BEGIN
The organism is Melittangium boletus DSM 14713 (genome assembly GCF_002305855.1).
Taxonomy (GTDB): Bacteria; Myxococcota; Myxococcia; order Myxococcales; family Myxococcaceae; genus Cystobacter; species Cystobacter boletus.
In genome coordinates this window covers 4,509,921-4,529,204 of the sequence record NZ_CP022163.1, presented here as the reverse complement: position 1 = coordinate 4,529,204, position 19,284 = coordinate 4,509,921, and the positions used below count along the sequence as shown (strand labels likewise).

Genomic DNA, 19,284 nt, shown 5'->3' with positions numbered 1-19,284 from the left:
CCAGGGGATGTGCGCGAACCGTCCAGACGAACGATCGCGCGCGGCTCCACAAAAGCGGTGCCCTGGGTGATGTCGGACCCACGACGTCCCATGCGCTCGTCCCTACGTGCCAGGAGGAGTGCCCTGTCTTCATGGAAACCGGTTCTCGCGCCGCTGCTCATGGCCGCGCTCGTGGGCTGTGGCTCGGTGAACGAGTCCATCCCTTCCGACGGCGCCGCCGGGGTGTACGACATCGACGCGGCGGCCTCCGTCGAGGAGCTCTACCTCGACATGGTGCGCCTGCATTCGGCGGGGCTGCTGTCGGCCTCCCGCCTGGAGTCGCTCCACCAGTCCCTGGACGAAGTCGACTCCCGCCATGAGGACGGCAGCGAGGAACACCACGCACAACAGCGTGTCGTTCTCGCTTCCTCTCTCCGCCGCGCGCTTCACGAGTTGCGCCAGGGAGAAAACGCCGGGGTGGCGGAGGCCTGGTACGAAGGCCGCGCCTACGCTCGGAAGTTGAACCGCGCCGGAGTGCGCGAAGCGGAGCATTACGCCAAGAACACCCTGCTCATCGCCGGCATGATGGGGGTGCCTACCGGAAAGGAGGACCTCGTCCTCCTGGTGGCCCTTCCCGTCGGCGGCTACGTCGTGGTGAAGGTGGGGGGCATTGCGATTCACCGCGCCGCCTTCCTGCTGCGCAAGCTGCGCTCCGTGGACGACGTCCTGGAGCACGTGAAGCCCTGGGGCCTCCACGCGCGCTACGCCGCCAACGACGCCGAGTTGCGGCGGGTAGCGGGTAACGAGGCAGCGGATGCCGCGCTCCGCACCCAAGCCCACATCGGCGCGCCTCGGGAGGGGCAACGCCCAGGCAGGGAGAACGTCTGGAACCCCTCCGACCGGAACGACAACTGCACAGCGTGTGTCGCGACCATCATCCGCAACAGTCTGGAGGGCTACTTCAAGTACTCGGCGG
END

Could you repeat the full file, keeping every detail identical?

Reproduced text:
The organism is Melittangium boletus DSM 14713 (genome assembly GCF_002305855.1).
Taxonomy (GTDB): Bacteria; Myxococcota; Myxococcia; order Myxococcales; family Myxococcaceae; genus Cystobacter; species Cystobacter boletus.
In genome coordinates this window covers 4,509,921-4,529,204 of the sequence record NZ_CP022163.1, presented here as the reverse complement: position 1 = coordinate 4,529,204, position 19,284 = coordinate 4,509,921, and the positions used below count along the sequence as shown (strand labels likewise).

Genomic DNA, 19,284 nt, shown 5'->3' with positions numbered 1-19,284 from the left:
CCAGGGGATGTGCGCGAACCGTCCAGACGAACGATCGCGCGCGGCTCCACAAAAGCGGTGCCCTGGGTGATGTCGGACCCACGACGTCCCATGCGCTCGTCCCTACGTGCCAGGAGGAGTGCCCTGTCTTCATGGAAACCGGTTCTCGCGCCGCTGCTCATGGCCGCGCTCGTGGGCTGTGGCTCGGTGAACGAGTCCATCCCTTCCGACGGCGCCGCCGGGGTGTACGACATCGACGCGGCGGCCTCCGTCGAGGAGCTCTACCTCGACATGGTGCGCCTGCATTCGGCGGGGCTGCTGTCGGCCTCCCGCCTGGAGTCGCTCCACCAGTCCCTGGACGAAGTCGACTCCCGCCATGAGGACGGCAGCGAGGAACACCACGCACAACAGCGTGTCGTTCTCGCTTCCTCTCTCCGCCGCGCGCTTCACGAGTTGCGCCAGGGAGAAAACGCCGGGGTGGCGGAGGCCTGGTACGAAGGCCGCGCCTACGCTCGGAAGTTGAACCGCGCCGGAGTGCGCGAAGCGGAGCATTACGCCAAGAACACCCTGCTCATCGCCGGCATGATGGGGGTGCCTACCGGAAAGGAGGACCTCGTCCTCCTGGTGGCCCTTCCCGTCGGCGGCTACGTCGTGGTGAAGGTGGGGGGCATTGCGATTCACCGCGCCGCCTTCCTGCTGCGCAAGCTGCGCTCCGTGGACGACGTCCTGGAGCACGTGAAGCCCTGGGGCCTCCACGCGCGCTACGCCGCCAACGACGCCGAGTTGCGGCGGGTAGCGGGTAACGAGGCAGCGGATGCCGCGCTCCGCACCCAAGCCCACATCGGCGCGCCTCGGGAGGGGCAACGCCCAGGCAGGGAGAACGTCTGGAACCCCTCCGACCGGAACGACAACTGCACAGCGTGTGTCGCGACCATCATCCGCAACAGTCTGGAGGGCTACTTCAAGTACTCGGCGG